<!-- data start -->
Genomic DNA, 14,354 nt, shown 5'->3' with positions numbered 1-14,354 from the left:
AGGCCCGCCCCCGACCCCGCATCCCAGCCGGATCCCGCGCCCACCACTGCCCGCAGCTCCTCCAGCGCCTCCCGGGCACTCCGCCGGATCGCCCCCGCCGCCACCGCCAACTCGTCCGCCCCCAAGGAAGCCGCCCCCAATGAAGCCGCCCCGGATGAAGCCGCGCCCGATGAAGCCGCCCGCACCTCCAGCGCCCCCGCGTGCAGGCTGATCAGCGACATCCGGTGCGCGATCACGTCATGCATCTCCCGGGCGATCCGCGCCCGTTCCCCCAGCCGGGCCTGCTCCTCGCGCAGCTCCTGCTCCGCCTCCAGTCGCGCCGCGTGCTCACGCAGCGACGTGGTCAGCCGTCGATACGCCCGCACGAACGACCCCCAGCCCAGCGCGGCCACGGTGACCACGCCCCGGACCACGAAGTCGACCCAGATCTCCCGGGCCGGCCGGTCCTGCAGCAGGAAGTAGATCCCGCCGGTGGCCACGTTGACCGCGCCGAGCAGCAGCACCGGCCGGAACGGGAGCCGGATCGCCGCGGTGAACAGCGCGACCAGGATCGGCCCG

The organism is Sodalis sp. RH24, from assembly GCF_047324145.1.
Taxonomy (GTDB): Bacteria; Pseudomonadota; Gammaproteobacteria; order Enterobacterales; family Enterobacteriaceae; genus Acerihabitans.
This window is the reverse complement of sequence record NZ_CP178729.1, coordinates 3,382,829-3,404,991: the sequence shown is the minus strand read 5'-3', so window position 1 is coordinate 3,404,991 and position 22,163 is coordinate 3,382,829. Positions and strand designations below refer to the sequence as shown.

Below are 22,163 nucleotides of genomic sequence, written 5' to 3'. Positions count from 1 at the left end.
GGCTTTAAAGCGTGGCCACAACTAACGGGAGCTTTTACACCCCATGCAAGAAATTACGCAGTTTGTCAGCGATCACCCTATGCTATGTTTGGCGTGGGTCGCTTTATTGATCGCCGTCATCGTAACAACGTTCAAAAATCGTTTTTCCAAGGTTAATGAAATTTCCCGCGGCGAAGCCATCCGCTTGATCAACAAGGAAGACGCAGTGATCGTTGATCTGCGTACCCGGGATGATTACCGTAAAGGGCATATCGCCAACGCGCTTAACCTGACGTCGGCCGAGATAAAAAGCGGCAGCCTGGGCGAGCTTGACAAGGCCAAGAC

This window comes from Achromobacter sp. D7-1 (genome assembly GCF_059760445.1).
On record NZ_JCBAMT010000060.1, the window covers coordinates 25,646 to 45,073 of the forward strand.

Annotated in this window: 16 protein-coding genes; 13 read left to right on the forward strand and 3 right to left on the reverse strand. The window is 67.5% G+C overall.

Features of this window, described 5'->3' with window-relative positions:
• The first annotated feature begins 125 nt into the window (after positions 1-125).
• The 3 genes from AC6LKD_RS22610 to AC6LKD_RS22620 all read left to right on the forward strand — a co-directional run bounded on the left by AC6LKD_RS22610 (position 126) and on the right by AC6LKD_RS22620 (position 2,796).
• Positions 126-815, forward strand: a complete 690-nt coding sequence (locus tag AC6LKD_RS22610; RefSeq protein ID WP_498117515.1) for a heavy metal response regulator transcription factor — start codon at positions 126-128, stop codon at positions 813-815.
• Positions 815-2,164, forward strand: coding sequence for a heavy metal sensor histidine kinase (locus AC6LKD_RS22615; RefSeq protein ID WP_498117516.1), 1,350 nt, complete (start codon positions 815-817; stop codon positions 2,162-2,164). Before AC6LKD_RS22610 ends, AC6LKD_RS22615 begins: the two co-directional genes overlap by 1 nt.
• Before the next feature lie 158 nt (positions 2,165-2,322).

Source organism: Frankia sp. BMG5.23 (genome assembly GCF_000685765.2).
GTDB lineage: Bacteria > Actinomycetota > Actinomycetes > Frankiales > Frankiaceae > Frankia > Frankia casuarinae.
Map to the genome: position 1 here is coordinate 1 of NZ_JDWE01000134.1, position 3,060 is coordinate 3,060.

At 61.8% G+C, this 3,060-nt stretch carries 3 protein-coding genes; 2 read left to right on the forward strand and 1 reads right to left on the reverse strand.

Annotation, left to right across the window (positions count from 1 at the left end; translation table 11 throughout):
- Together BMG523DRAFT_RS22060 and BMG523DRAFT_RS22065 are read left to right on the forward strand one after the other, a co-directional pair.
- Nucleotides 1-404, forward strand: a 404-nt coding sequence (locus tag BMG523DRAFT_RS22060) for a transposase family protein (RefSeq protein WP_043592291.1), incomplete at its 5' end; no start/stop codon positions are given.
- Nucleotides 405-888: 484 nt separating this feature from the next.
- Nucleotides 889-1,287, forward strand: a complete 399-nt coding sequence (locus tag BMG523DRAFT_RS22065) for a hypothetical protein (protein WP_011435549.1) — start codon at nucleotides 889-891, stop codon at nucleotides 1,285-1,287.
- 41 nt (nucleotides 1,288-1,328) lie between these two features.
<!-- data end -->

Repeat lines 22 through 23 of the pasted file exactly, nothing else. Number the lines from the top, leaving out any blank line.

- Together BMG523DRAFT_RS22060 and BMG523DRAFT_RS22065 are read left to right on the forward strand one after the other, a co-directional pair.
- Nucleotides 1-404, forward strand: a 404-nt coding sequence (locus tag BMG523DRAFT_RS22060) for a transposase family protein (RefSeq protein WP_043592291.1), incomplete at its 5' end; no start/stop codon positions are given.